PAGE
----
Banks Killing Jobs?: Poll

Banks Killing Jobs story republished with polling problem addressed.

NEW YORK ( TheStreet) -- Bank of America ( BAC) has grabbed headlines lately for a host of reasons, but one of the most attention-grabbing announcements the bank has made of late was a decision to eliminate 30,000 jobs over the next few years.

The bank's struggles and those of the country at large seemed to come together very neatly in that bit of news, and it was not surprising to me to hear it mentioned by at least one of about four Wall Street protesters I spoke to recently outside our offices. None of them seemed to know much about the banking industry, but they were surely aware of the lack of jobs out there and that number got their attention.

Many more layoffs are coming in the banking industry, according to Richard Bove, analyst with Rochdale Securities.

In a report published Thursday, he argued revenues will be curtailed due to "a major change in the secular outlook for the industry," adding that, "the next big news coming out of Wall Street will be layoffs and bonus cuts." Bove cited "conversations with a number of New York based brokerage firms," as his source.

Bove does not see banks as job destroyers, however. Instead, he blames politicians and regulators in New York State.

"The politicians who run the state have been advocating suing the industry and forcing cutbacks in incomes and now they will get their wish. It is likely that when the industry does recover it will not be in New York State but rather in other states and countries that have policies more oriented to assisting the industry's future growth," Bove writes, adding that "the impact is likely to be beyond the brokerage industry. Incomes and wealth will decline. This is likely to impact housing prices and the sale of a wide range of products. It is expected to hit the state's tax base."

Sherry Jarrell, professor of finance and economics at Wake Forest University Schools of Business, argues the cuts are necessary so that struggling banks like Bank of America can avoid the fate of Kodak ( EK), which is fighting to stave off a bankruptcy filing.

"I believe the Bank of America's strategic moves today are designed to prevent what Kodak is going through now, teetering on collapse and a complete redeployment of its assets to higher valued uses. Kodak responded slowly to the shift in demand away from 35 mm film. Bank of America is in the process of trying to pre-empt a loss in market share, by shifting away from businesses that look less promising to focus on more profitable lines of business. The natural evolution of business is to create value, encourage competition, and enable the movement of ideas and labor to their highest valued use. If Bank of America did not take these steps, it could end up like Kodak," Jarrell wrote via email.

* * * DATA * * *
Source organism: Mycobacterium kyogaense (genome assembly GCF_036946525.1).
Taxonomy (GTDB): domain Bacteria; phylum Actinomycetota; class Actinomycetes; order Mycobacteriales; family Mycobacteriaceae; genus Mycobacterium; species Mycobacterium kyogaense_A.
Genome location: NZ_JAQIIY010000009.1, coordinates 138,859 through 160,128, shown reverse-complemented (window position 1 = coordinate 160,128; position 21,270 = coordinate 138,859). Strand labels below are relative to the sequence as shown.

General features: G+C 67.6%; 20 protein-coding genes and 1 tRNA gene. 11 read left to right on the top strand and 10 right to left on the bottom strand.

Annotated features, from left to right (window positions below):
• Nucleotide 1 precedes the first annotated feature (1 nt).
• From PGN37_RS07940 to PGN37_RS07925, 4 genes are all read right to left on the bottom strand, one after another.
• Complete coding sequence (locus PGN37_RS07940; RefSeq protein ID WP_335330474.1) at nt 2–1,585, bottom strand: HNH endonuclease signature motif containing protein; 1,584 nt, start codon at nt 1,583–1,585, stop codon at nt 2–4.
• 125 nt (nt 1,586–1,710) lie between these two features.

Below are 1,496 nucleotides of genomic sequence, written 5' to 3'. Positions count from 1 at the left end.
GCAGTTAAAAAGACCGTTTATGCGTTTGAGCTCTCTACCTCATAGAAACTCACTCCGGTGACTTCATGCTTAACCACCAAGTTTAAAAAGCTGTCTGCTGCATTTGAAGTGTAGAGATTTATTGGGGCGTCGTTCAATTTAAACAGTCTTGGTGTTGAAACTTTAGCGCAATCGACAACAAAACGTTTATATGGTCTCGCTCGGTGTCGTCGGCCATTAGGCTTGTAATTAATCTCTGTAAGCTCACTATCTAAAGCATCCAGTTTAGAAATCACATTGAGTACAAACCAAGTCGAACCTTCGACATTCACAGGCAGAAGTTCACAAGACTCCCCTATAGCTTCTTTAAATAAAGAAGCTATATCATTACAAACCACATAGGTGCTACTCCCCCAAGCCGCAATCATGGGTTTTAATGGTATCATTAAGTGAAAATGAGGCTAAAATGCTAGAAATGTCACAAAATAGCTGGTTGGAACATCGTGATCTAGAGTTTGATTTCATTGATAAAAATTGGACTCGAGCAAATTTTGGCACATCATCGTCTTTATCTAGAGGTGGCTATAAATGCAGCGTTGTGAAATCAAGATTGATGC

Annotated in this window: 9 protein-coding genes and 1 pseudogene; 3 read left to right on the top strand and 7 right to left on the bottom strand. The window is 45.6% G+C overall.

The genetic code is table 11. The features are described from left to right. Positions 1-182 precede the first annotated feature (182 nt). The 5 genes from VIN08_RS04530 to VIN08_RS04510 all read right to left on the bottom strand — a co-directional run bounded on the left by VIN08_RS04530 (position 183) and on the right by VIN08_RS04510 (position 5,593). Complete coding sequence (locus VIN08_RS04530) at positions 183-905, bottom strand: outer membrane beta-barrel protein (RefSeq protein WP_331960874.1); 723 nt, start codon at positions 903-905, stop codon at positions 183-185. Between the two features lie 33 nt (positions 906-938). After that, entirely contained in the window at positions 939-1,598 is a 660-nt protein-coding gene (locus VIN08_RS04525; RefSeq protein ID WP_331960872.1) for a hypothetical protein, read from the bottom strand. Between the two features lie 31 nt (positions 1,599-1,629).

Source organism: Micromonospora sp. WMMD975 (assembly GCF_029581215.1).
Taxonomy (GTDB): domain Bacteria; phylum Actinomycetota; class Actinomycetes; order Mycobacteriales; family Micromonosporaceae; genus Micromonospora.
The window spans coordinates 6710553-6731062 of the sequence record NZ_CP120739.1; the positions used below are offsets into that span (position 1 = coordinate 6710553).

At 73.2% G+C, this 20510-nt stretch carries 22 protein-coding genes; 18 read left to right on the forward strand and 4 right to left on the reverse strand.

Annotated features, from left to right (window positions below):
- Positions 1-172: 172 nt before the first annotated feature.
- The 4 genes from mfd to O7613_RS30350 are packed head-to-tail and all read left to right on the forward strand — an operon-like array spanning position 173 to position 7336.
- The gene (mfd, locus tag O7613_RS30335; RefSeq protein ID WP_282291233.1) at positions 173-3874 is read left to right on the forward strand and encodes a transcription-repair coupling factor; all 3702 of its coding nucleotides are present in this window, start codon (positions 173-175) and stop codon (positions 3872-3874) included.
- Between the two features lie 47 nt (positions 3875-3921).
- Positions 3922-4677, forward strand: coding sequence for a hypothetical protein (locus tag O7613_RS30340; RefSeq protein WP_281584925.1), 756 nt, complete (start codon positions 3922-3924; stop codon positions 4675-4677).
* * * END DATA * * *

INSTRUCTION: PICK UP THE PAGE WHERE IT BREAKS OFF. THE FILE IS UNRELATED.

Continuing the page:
Whether cutting jobs now is the right or wrong thing for the labor market in the long run, critics of the banks have pointed to their lack of lending to small businesses as a signal that the banks are not creating jobs they way they might. An analysis of Treasury Department data by The Wall Street Journal found that over half of $4 billion doled out to banks by the Treasury to spur small business lending was instead used to pay back TARP.

Meanwhile, banks have been lobbying against legislation that would increase small business lending by credit unions, according to Ryan Donovan, a lobbyist with Credit Union National Association (CUNA). The trade group argues the Small Business Enhancement Act, which would lift caps on the amount of business lending permitted by credit unions, would create 140,000 new jobs.

What do you think? Are banks job creators or job killers?

Are Banks Job Creators or Job Destroyers?


-- Written by Dan Freed in New York.
Disclosure: TheStreet's editorial policy prohibits staff editors, reporters and analysts from holding positions in any individual stocks.